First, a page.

The performance leadership of a handful of technology stocks over the past few years has been a dominant theme. In fact, such unmatched gains have captured similar potential risks as the technology bubble of the early 2000s. Although it is very difficult to gauge whether a similar event may transpire, the reality of concentrated growth within one segment of the U.S. stock market has been a widely discussed topic in our commentaries. The premise of such discussions attempts to objectively educate investors that a diversified approach to long-term investing should still be viewed as favorable. The hindsight power of chasing performance within a handful of highly overvalued concentrated stocks has never consistently benefited investors (from a historical standpoint). An eventual cycle shift tends to occur, and such a shift has been consistently evident over the past 30 years. In fact, my last commentary focused on the notion of sensible decision making, which addressed the concept of remaining sensible to emotions that may push us to chase performance. It just so happened that last week’s market data brought context to that commentary. Lucky timing, to say the least.
In an unprecedented move last week, the S&P 500 Value Index posted its strongest relative performance to the S&P 500 Growth Index since May 2009. That is the best weekly performance spread in over 11 years. If you are wondering as to what the catalyst may have been, the answer can have differing opinions depending on who you ask. Our view is one that points to the beginning stages of a leadership cycle shift. This is not a new concept and it is the simple nature of how the markets operate. The stature of value stocks, or value investing, considers a risk centric decision-making process, one that is grounded in fundamental well-being rather than momentum and overvaluation. Historically, such an approach has provided for an allocation that has benefited during times of economic uncertainty. Unfortunately, that did not occur during the latest COVID-19 bear market, which left many professionals in the industry perplexed. Their choice was either to remain grounded in a sensible investing approach for a client’s life savings, or consciously allocate assets to a highly overvalued segment of the domestic stock market. The sensible decision was simple – remain grounded in what makes sense for the long-term.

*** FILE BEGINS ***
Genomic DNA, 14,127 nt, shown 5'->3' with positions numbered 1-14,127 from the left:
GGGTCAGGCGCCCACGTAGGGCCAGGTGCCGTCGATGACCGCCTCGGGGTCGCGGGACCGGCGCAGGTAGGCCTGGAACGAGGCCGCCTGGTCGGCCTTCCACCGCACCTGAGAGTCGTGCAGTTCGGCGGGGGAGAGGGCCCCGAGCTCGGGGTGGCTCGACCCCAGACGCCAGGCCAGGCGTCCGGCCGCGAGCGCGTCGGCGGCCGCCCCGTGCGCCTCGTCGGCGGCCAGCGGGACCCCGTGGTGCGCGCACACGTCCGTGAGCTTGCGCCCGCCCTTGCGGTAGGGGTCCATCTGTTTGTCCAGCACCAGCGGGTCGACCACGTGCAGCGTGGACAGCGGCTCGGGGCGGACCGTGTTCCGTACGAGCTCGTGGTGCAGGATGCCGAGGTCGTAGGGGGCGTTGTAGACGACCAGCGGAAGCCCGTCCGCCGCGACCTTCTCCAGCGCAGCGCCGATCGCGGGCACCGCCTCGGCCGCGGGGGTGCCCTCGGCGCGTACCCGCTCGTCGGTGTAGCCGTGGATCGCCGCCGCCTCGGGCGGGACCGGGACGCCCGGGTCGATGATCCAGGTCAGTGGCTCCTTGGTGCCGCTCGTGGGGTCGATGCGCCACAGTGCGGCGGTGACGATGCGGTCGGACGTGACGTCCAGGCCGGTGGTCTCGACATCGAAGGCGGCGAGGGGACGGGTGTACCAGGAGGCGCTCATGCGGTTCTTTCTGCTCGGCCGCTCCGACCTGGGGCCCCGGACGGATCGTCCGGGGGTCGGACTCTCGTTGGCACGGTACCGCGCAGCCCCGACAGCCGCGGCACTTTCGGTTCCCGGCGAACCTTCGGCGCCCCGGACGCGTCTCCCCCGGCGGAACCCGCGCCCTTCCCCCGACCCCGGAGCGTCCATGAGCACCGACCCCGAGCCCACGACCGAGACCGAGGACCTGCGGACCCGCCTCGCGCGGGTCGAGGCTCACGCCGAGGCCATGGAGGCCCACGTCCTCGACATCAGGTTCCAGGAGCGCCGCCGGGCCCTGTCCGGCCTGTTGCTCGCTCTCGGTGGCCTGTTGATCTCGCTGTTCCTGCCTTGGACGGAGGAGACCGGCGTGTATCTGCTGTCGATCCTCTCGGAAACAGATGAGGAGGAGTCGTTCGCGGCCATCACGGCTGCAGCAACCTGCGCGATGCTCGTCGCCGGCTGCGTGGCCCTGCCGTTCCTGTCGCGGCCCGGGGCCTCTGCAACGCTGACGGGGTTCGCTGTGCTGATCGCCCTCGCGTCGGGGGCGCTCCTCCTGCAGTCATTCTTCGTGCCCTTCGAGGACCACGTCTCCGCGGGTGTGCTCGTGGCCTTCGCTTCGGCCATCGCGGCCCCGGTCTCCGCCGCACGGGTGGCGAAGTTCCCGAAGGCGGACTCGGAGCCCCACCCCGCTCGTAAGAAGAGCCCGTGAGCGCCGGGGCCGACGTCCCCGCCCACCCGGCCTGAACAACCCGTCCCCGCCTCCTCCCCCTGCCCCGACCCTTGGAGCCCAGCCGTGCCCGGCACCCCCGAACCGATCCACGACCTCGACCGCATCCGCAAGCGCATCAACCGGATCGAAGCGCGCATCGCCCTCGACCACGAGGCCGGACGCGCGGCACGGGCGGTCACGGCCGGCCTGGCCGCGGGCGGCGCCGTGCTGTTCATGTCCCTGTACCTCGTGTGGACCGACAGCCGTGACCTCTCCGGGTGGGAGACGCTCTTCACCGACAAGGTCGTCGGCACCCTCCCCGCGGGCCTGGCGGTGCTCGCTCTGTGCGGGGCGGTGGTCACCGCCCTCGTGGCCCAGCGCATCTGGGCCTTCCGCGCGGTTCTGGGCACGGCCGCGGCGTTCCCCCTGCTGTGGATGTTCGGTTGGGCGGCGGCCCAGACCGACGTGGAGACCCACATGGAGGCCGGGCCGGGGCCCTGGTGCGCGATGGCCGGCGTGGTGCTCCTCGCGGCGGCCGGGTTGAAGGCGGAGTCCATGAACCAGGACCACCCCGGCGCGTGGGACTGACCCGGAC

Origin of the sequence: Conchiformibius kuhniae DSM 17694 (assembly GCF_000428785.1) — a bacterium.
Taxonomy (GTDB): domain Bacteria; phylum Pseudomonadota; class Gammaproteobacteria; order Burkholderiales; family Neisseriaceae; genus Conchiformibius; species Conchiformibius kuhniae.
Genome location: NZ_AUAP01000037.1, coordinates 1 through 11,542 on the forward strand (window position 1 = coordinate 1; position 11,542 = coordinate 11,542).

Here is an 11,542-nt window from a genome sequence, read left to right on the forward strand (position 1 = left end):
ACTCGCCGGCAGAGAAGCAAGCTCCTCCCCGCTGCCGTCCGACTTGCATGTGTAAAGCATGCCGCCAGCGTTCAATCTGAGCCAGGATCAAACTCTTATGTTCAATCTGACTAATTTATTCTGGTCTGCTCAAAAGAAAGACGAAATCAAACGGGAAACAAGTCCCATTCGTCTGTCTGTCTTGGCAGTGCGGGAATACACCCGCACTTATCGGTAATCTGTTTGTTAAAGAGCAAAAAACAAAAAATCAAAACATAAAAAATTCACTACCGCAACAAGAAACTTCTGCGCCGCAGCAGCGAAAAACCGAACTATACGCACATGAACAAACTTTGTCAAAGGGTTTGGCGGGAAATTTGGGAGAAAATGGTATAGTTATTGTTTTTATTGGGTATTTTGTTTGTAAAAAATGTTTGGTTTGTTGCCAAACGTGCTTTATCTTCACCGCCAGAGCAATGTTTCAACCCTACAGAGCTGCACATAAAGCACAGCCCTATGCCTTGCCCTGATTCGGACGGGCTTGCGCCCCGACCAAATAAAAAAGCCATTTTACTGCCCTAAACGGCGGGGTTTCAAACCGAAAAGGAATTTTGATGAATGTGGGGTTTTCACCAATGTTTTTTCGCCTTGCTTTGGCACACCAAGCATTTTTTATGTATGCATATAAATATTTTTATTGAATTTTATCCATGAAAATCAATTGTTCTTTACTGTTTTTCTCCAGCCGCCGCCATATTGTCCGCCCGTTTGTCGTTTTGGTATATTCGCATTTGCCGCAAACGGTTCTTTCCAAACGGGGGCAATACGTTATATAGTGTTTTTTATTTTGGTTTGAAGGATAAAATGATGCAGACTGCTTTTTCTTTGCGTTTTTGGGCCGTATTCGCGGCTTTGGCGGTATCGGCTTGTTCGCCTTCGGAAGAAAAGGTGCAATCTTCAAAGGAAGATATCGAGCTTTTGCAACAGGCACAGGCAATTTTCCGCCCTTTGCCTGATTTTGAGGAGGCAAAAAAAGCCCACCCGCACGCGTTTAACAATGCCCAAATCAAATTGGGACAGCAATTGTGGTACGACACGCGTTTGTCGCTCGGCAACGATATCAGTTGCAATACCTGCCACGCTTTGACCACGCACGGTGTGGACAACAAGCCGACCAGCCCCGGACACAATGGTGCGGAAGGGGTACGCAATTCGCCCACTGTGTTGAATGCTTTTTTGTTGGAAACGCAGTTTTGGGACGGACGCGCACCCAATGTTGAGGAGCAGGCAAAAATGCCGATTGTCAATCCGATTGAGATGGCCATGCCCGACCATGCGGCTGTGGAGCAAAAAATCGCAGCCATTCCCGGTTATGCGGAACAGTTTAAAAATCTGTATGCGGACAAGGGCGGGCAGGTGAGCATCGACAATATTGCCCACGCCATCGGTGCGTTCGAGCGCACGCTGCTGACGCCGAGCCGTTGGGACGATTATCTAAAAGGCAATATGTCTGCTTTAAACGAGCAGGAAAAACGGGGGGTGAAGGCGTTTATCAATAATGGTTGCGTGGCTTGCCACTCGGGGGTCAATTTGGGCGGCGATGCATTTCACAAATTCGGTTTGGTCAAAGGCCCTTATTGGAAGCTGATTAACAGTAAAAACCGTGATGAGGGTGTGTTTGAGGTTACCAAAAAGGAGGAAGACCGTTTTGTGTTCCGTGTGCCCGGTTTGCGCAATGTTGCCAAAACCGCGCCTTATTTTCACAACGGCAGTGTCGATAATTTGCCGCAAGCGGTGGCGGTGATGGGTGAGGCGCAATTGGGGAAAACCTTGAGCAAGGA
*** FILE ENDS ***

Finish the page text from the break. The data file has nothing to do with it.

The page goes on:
As we look ahead and attempt to extrapolate cycle shifts, it is imperative to understand that nothing simply occurs because the masses expect them to. The performance leadership concentration of the U.S. stock market has certainly skewed the perception of what it means to be diversified for the long-term, yet our message continues to urge caution in an emotional shift to momentum chasing. As the economic landscape transitions to an eventual full recovery, the likelihood of renewed growth across numerous sectors of the market may be in investors’ favor. The catalyst for growth may be tied to further fiscal policy adjustments or even monetary policy decisions, all to skew sentiment to the upside. Economic data releases last week revealed better than expected small business optimism figures, subdued inflationary pressures, stronger than anticipated retail sales, and a manufacturing backdrop that has increased its capacity utilization. These are all signs of an economy picking itself up. As a result, the S&P 500 Industrials sector outpaced the S&P 500 last week by one of the highest spreads on record. This is not to suggest an immediate linear path to recovery; rather, it may suggest the beginning stages.
Edison Byzyka, CFA – Chief Investment Officer – Credent Wealth Management
Investment advice offered through CX Institutional, a registered investment advisor.
The opinions voiced in this material are for general information only and are not intended to provide specific advice or recommendations for any individual. To determine which investment(s) may be appropriate for you, consult your financial advisor prior to investing. All performance referenced is historical and is no guarantee of future results. All indices are unmanaged and cannot be invested into directly. The economic forecasts set forth in the presentation may not develop as predicted.
All return data sourced from Bloomberg.
All other data soured from Bloomberg, through the release of monthly figures from the Department of Labor, Bureau of Economic/Labor Statistics, U.S. Census Bureau, or from the Federal Reserve and any of its affiliated regional locations.
Small Business Optimism sourced through NFIB. Small business hiring plans sourced through NFIB. Consumer sentiment sourced through the University of Michigan.
Earnings data sourced through Bloomberg Intelligence and through Bloomberg’ earnings analysis composites. Interest rate cut/rise probabilities are sourced from Bloomberg’s tracking of futures contracts tied to the Federal Funds interest rat